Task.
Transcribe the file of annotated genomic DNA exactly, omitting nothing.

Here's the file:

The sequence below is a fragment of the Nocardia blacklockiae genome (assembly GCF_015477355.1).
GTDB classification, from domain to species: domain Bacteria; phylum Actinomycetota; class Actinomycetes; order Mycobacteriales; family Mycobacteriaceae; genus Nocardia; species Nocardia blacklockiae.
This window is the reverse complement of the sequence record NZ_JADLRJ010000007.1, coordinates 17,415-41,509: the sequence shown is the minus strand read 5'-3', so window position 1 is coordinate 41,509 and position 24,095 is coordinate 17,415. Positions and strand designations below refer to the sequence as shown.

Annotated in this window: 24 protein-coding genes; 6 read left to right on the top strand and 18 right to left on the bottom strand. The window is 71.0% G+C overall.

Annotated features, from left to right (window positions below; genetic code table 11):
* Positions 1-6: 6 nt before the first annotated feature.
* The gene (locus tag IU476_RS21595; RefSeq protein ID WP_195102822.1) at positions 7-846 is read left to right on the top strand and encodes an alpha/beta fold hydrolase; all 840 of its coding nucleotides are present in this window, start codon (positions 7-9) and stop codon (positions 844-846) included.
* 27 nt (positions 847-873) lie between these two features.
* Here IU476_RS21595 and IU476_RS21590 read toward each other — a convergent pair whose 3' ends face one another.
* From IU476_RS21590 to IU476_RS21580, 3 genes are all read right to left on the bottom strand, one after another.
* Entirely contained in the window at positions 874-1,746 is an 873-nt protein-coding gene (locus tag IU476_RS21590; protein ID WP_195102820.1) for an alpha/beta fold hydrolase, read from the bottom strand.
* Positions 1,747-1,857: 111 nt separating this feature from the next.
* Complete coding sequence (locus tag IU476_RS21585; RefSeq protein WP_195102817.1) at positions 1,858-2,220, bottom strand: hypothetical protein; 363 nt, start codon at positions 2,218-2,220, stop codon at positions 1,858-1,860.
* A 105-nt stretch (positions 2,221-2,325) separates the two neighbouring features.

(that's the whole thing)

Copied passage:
The sequence below is a fragment of the Nocardia blacklockiae genome (assembly GCF_015477355.1).
GTDB classification, from domain to species: domain Bacteria; phylum Actinomycetota; class Actinomycetes; order Mycobacteriales; family Mycobacteriaceae; genus Nocardia; species Nocardia blacklockiae.
This window is the reverse complement of the sequence record NZ_JADLRJ010000007.1, coordinates 17,415-41,509: the sequence shown is the minus strand read 5'-3', so window position 1 is coordinate 41,509 and position 24,095 is coordinate 17,415. Positions and strand designations below refer to the sequence as shown.

Annotated in this window: 24 protein-coding genes; 6 read left to right on the top strand and 18 right to left on the bottom strand. The window is 71.0% G+C overall.

Annotated features, from left to right (window positions below; genetic code table 11):
* Positions 1-6: 6 nt before the first annotated feature.
* The gene (locus tag IU476_RS21595; RefSeq protein ID WP_195102822.1) at positions 7-846 is read left to right on the top strand and encodes an alpha/beta fold hydrolase; all 840 of its coding nucleotides are present in this window, start codon (positions 7-9) and stop codon (positions 844-846) included.
* 27 nt (positions 847-873) lie between these two features.
* Here IU476_RS21595 and IU476_RS21590 read toward each other — a convergent pair whose 3' ends face one another.
* From IU476_RS21590 to IU476_RS21580, 3 genes are all read right to left on the bottom strand, one after another.
* Entirely contained in the window at positions 874-1,746 is an 873-nt protein-coding gene (locus tag IU476_RS21590; protein ID WP_195102820.1) for an alpha/beta fold hydrolase, read from the bottom strand.
* Positions 1,747-1,857: 111 nt separating this feature from the next.
* Complete coding sequence (locus tag IU476_RS21585; RefSeq protein WP_195102817.1) at positions 1,858-2,220, bottom strand: hypothetical protein; 363 nt, start codon at positions 2,218-2,220, stop codon at positions 1,858-1,860.
* A 105-nt stretch (positions 2,221-2,325) separates the two neighbouring features.